Gifty Oduro-Anyan, Youth Outreach Coordinator at GamCare, aims to highlight why youth workers are crucial in raising awareness and tackling gambling problems for young people.

“Miss, I can make like, £17 a week when I play ‘Money Up'”.

This was a statement from a young man in year 10, who recently attended a free GamCare workshop. He, along with 24 other boys who felt that they had issues with gambling, spends most of his time at school – including in class – playing ‘Money Up’. Essentially placing bets with friends, this is classed among the top three gambling activities for young people (see Gambling Commission research from 2018).

Crucially, what this young man didn’t understand was that even if he does make £17 from playing 20 rounds of ‘Money Up’, he actually loses £3 – each game requires a minimum of a £1 bet.

A literature review by Gill Valentine in 2016 found that young people may have trouble differentiating between luck, fate, chance and probability, using these words interchangeably. In the dynamic world of gambling, young people need to understand what each of these terms mean to ensure that they can stay safe.

Gambling is to stake or risk money, or anything of value, on the outcome of something involving chance. Gambling becomes a problem when someone has an urge to gamble despite harmful consequences or a desire to stop.

14% of 11-16-year olds spend their own money on gambling, compared to 13% who spend it on alcohol, 4% on cigarettes and 2% on illegal drugs (Gambling Commission, 2018). As youth workers, our priority is ensuring young people have all the tools they need to make informed choices, stay safe and to flourish as individuals.

The relationship we as youth workers can establish with young people provides us with a unique position of care and influence in their lives, which can be incredibly valuable. However, in the latest research from the Gambling Commission in 2018, only 1% of young people who were asked about gambling and problem gambling felt that they would talk to a youth worker about the subject. There may be a lack of knowledge on the subject, as opposed to a lack of willingness to engage on the subject, but we believe this should change.

GamCare’s BigDeal programme provides free training to all youth workers around gambling and problem gambling. Our training will help to raise awareness of the impacts, signs and symptoms of a gambling problem, as well as helping you to interact with young people sensitively about the issue. We’ll also give you all the tools you need to help guide young people to free, specialist support.

As youth workers, we often support vulnerable young people through some of the most crucial phases of their lives and development. We can play a pivotal role in in raising awareness of gambling-related harms, and in encouraging safe habits so that if young people do choose to participate in gambling, they know how to do so without harming themselves or others.

I believe youth workers understand the needs of young people, speak their language, and are in a good position to observe specific gambling activities that young people engage in to provide a targeted response.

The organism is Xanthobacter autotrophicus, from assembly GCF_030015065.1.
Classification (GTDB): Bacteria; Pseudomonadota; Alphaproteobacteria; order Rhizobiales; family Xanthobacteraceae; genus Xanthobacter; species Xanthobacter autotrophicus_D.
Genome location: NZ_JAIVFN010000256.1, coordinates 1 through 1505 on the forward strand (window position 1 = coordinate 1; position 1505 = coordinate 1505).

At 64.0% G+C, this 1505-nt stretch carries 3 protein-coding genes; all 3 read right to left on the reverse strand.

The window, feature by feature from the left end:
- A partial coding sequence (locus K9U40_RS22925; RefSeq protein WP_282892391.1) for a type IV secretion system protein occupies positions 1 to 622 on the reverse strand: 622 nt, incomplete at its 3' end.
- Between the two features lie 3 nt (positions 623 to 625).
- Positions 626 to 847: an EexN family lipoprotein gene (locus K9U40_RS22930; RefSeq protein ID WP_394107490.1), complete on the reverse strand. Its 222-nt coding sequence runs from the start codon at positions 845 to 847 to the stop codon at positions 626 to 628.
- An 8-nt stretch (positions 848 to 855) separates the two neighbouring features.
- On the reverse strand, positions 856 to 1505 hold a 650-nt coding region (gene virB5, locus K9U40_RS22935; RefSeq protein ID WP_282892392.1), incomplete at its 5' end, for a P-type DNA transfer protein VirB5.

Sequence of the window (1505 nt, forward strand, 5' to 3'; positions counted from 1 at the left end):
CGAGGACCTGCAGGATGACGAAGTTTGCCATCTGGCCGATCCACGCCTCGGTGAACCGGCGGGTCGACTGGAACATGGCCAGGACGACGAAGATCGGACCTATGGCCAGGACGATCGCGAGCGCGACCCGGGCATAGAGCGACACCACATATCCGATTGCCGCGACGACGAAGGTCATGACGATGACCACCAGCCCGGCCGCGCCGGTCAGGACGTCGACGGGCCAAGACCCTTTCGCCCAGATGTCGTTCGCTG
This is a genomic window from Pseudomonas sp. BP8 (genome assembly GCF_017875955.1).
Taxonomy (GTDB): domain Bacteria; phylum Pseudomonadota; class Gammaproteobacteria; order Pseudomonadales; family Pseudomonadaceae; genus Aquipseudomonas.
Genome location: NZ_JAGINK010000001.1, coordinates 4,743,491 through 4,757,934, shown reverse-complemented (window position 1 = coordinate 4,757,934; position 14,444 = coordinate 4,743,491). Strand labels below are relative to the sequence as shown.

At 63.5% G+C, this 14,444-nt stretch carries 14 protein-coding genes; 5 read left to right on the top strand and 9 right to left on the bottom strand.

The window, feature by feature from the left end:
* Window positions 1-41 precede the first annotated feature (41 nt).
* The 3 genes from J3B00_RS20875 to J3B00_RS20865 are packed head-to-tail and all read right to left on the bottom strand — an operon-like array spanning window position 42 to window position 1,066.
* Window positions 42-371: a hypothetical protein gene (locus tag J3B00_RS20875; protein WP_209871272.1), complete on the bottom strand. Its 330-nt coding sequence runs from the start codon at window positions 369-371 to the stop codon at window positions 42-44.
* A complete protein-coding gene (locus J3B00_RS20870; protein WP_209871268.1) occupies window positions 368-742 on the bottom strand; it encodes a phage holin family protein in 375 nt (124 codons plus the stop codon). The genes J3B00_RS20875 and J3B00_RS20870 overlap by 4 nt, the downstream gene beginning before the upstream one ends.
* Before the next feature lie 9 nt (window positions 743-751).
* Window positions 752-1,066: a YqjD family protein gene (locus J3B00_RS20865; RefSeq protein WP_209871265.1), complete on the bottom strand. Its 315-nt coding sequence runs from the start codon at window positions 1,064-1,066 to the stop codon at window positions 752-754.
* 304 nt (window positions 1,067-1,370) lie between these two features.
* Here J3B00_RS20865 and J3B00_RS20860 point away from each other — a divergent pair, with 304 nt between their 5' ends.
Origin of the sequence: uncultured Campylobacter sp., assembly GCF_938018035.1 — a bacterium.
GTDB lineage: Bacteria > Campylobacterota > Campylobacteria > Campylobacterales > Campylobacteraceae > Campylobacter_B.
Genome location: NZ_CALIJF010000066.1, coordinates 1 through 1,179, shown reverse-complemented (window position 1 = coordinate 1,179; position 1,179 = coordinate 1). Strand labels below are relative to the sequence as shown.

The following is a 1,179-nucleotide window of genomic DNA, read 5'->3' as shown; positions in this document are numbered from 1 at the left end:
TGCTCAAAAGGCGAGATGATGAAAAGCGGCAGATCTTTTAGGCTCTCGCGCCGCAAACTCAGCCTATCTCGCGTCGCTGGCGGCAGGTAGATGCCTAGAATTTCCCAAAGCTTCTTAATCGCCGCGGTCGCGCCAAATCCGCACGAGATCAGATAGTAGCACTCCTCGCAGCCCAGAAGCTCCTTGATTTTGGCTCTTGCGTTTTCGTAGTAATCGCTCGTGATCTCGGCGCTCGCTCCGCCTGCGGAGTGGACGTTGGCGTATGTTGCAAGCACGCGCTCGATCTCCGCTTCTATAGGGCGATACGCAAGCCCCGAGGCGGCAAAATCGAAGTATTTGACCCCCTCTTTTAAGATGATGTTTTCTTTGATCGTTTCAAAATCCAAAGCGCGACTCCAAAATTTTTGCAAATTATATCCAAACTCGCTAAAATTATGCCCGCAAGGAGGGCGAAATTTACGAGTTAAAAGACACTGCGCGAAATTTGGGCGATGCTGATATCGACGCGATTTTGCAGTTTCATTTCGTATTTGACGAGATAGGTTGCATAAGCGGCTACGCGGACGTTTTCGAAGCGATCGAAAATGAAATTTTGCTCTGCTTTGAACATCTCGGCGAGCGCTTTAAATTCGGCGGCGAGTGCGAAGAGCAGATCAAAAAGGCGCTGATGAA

We’re always around young people, and we are therefore a vital resource for communicating about importance issues in their world in a way that they are comfortable to process. Our immersion in youth culture can be a uniting force, and we can help young people think objectively about emotive subjects so that they can build resilience.

Youth workers can also merge evidence-based learning with fun. We can use this to make sure young people get the facts that they need, but we can make it light-hearted and engaging rather than didactic. Young people need to know about odds, stakes and probability, but our programme has incorporated these important lessons into interactive activities to help them think, rather than just talking at them. When they think for themselves, issues like chance and risk are more likely to resonate.

We as youth workers are also well placed to identify behavioural changes in the young people we work with and are indispensable in identifying problems early on. The relationships we build mean that young people feel comfortable asking us questions about thing they may not want to discuss with anyone else, including when they may have issues with gambling. We are also able to introduce the topic gently – perhaps checking in as simply as “Where did all your pocket money go?” or “So what do you think about gambling, then?”

Finally, youth work creates a safe space for young people, not only to relax, hang out with friends and learn how they want to express themselves, but to be vulnerable and engage openly. Youth workers often stand by young people during some of their toughest times transitioning to adulthood. We provide a non-judgemental space for young people to learn more and make important decisions for themselves.

If a young person, or someone they know, may be struggling with gambling, they may need to test the water and find out more for themselves, but they will also value having someone knowledgeable about the subject whom they can talk to.

I once read that youth workers were midwives, helping to deliver young people from puberty to adulthood. I believe a crucial element of this delivery is; equipping young people with how to stay safe if gambling and where to go if they need advice or support.

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